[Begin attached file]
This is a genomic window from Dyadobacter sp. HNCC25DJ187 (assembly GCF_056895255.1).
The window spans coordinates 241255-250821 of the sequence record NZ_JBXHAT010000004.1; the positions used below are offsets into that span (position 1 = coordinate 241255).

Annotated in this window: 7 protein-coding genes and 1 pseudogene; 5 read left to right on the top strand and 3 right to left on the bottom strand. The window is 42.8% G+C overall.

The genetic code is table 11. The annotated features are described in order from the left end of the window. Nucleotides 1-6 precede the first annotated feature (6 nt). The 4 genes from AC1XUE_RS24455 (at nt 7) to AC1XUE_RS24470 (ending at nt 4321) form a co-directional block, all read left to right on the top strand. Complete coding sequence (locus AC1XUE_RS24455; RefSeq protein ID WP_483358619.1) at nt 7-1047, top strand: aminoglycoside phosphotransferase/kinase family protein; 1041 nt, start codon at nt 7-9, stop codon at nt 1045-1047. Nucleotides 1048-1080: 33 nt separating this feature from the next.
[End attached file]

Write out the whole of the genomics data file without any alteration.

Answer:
This is a genomic window from Dyadobacter sp. HNCC25DJ187 (assembly GCF_056895255.1).
The window spans coordinates 241255-250821 of the sequence record NZ_JBXHAT010000004.1; the positions used below are offsets into that span (position 1 = coordinate 241255).

Annotated in this window: 7 protein-coding genes and 1 pseudogene; 5 read left to right on the top strand and 3 right to left on the bottom strand. The window is 42.8% G+C overall.

The genetic code is table 11. The annotated features are described in order from the left end of the window. Nucleotides 1-6 precede the first annotated feature (6 nt). The 4 genes from AC1XUE_RS24455 (at nt 7) to AC1XUE_RS24470 (ending at nt 4321) form a co-directional block, all read left to right on the top strand. Complete coding sequence (locus AC1XUE_RS24455; RefSeq protein ID WP_483358619.1) at nt 7-1047, top strand: aminoglycoside phosphotransferase/kinase family protein; 1041 nt, start codon at nt 7-9, stop codon at nt 1045-1047. Nucleotides 1048-1080: 33 nt separating this feature from the next.